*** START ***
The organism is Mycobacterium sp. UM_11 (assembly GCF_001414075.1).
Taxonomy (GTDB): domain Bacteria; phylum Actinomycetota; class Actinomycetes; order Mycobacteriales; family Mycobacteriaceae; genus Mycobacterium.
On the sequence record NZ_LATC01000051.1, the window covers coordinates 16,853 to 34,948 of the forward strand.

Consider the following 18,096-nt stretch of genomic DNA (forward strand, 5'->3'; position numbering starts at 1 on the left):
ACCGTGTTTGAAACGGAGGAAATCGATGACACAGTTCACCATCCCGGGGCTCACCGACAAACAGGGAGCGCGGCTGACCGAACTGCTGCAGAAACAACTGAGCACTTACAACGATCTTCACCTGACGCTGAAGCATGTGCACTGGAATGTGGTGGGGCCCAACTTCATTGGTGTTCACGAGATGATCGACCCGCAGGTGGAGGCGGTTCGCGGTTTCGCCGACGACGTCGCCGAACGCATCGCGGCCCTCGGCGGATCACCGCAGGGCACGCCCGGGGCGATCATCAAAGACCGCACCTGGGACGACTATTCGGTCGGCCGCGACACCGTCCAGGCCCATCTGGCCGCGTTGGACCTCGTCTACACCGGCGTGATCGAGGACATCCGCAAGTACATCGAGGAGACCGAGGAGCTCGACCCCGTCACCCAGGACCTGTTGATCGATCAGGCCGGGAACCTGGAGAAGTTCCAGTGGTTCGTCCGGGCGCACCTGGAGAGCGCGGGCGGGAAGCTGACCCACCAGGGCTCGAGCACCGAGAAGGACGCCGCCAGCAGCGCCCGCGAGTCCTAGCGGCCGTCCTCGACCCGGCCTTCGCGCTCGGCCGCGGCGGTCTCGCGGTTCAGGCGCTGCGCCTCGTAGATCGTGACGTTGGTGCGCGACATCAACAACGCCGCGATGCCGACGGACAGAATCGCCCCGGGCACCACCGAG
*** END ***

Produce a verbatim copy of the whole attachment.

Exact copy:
The organism is Mycobacterium sp. UM_11 (assembly GCF_001414075.1).
Taxonomy (GTDB): domain Bacteria; phylum Actinomycetota; class Actinomycetes; order Mycobacteriales; family Mycobacteriaceae; genus Mycobacterium.
On the sequence record NZ_LATC01000051.1, the window covers coordinates 16,853 to 34,948 of the forward strand.

Consider the following 18,096-nt stretch of genomic DNA (forward strand, 5'->3'; position numbering starts at 1 on the left):
ACCGTGTTTGAAACGGAGGAAATCGATGACACAGTTCACCATCCCGGGGCTCACCGACAAACAGGGAGCGCGGCTGACCGAACTGCTGCAGAAACAACTGAGCACTTACAACGATCTTCACCTGACGCTGAAGCATGTGCACTGGAATGTGGTGGGGCCCAACTTCATTGGTGTTCACGAGATGATCGACCCGCAGGTGGAGGCGGTTCGCGGTTTCGCCGACGACGTCGCCGAACGCATCGCGGCCCTCGGCGGATCACCGCAGGGCACGCCCGGGGCGATCATCAAAGACCGCACCTGGGACGACTATTCGGTCGGCCGCGACACCGTCCAGGCCCATCTGGCCGCGTTGGACCTCGTCTACACCGGCGTGATCGAGGACATCCGCAAGTACATCGAGGAGACCGAGGAGCTCGACCCCGTCACCCAGGACCTGTTGATCGATCAGGCCGGGAACCTGGAGAAGTTCCAGTGGTTCGTCCGGGCGCACCTGGAGAGCGCGGGCGGGAAGCTGACCCACCAGGGCTCGAGCACCGAGAAGGACGCCGCCAGCAGCGCCCGCGAGTCCTAGCGGCCGTCCTCGACCCGGCCTTCGCGCTCGGCCGCGGCGGTCTCGCGGTTCAGGCGCTGCGCCTCGTAGATCGTGACGTTGGTGCGCGACATCAACAACGCCGCGATGCCGACGGACAGAATCGCCCCGGGCACCACCGAG